Denver - Berlin

Futures: Smart Connected Systems Innovation Will Be Driven From “The Edge”

Wide adoption of smart devices and systems will take time, but the timeline is advancing thanks to improvements in underlying technologies. Advances in wireless networking technology and the greater standardization of communications protocols, particularly for hybrid networked environments, make it possible to collect data from devices and sensors almost anywhere and at any time. Ever smaller, lower power silicon chips for this purpose are gaining new capabilities, while costs, following the pattern of Moore’s Law, are falling. Massive increases in storage and computing make number crunching possible at very large scale and at declining cost.

However, in order for the market to really take off several key technology hurdles will need to be addressed, including:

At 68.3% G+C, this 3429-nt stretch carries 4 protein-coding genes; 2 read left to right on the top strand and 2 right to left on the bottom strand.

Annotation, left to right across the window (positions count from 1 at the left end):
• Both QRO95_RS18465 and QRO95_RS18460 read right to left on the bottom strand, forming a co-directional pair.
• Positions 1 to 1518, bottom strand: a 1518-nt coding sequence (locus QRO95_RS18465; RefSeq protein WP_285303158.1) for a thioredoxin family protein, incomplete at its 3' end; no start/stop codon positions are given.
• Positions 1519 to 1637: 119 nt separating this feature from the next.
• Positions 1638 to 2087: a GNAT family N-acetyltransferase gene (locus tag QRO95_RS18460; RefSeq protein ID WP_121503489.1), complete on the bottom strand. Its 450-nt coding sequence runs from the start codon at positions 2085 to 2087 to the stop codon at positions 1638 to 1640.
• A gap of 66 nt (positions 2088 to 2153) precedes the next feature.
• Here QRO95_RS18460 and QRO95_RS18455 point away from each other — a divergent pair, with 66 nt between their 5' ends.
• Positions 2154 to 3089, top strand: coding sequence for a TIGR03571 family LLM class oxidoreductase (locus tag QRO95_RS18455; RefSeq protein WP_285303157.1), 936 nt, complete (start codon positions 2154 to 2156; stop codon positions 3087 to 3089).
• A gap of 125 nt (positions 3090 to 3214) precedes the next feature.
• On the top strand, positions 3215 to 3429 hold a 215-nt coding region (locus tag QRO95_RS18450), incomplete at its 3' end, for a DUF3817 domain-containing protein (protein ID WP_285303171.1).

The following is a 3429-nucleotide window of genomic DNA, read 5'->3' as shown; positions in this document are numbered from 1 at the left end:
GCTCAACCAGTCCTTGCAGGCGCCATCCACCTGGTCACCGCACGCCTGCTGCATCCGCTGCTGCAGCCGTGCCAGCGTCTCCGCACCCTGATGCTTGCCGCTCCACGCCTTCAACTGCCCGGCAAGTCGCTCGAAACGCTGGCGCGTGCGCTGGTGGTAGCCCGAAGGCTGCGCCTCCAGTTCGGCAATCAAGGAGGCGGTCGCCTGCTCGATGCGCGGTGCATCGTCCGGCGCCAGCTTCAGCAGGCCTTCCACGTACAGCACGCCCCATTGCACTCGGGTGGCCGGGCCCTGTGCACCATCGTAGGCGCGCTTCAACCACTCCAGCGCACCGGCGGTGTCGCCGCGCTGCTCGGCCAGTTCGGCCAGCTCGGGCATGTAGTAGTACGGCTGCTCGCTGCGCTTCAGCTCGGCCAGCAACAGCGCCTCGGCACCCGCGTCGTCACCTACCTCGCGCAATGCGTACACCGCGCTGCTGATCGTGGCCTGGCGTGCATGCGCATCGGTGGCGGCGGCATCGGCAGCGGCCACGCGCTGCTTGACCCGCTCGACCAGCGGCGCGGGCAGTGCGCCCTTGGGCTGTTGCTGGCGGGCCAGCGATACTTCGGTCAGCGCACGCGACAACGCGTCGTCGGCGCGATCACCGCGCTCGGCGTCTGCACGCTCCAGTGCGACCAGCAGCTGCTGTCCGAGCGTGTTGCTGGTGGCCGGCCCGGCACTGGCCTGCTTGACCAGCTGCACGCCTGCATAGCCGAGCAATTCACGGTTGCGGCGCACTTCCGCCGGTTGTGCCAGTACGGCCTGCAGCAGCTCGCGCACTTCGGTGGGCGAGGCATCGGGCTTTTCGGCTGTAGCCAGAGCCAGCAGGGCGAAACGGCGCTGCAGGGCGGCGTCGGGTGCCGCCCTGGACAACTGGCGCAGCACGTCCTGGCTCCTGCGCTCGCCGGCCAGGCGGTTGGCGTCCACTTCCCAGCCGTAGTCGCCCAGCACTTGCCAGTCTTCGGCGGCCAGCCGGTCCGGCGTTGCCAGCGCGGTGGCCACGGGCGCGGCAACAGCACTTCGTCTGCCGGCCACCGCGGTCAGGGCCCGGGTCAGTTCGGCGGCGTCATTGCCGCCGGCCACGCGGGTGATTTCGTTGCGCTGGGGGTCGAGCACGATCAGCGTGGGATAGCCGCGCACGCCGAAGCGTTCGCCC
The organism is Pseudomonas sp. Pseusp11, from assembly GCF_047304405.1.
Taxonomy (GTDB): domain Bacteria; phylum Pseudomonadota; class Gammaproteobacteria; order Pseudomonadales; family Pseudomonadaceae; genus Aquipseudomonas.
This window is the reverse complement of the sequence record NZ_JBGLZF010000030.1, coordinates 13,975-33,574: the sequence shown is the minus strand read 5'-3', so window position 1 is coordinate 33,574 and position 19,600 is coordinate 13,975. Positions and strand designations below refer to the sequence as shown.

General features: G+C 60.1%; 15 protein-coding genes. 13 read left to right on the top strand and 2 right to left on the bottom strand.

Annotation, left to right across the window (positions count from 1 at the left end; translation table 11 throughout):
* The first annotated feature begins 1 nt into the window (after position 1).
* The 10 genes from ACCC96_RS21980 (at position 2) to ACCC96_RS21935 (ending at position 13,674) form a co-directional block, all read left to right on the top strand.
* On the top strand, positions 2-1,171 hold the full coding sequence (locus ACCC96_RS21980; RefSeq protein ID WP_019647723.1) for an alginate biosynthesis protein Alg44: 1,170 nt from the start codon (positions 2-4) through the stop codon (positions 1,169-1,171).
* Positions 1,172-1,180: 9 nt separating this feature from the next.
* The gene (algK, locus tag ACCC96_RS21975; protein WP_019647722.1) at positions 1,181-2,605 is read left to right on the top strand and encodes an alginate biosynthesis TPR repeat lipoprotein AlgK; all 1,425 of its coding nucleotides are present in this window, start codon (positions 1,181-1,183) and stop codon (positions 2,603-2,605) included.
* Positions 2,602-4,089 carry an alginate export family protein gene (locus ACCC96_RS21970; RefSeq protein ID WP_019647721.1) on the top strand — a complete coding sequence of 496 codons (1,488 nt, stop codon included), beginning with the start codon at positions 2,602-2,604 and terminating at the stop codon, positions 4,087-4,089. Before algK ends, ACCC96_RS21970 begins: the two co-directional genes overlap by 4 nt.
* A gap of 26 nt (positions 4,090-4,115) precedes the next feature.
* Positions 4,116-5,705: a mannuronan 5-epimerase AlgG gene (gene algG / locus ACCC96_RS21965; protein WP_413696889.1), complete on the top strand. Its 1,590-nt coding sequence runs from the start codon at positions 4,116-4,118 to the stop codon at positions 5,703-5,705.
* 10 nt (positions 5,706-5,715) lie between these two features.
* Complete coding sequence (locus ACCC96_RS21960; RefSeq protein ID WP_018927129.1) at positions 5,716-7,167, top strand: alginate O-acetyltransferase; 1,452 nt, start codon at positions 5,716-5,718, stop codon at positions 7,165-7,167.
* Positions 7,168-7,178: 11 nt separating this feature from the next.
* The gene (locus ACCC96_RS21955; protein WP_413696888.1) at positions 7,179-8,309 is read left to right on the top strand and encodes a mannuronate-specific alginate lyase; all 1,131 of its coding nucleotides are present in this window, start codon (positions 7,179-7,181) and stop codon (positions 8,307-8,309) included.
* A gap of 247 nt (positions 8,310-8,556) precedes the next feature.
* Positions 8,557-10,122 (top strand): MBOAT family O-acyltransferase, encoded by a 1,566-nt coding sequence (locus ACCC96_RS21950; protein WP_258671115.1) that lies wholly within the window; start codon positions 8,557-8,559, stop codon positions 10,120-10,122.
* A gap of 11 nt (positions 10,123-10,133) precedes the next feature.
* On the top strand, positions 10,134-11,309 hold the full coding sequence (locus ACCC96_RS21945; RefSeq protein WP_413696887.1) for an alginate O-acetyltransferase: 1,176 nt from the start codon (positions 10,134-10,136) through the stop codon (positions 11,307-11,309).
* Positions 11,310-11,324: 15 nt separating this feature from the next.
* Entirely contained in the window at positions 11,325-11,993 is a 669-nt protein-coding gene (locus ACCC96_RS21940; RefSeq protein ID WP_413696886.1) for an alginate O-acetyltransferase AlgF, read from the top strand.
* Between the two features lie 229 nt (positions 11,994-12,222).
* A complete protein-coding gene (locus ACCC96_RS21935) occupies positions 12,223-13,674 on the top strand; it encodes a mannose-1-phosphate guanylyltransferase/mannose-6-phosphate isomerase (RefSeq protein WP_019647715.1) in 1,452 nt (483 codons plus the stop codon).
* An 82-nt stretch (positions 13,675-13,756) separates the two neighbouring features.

• Lack of truly ubiquitous device communications standards;
  • Costs and ease-of-use associated with provisioning device communications;
  • New software architecture to support massively peer-to-peer, complex event-driven data management;
  • Smart device, system and application interoperability.

Barriers, such as the lack of powerful, inexpensive devices and the inability to communicate over a wide range of wired/wireless networks are diminishing, but interoperability of distributed, real-time device data remains a huge hurdle.

The growing bottleneck lies in the relationship and interactions between ever more complex devices and the antiquated client/server architecture of the web.  With memory and processor capabilities getting cheaper by the day, product designers are embedding feature upon feature into their designs.  What may finally bring Moore’s law to its knees is the sheer complexity of software driving infinite interactions.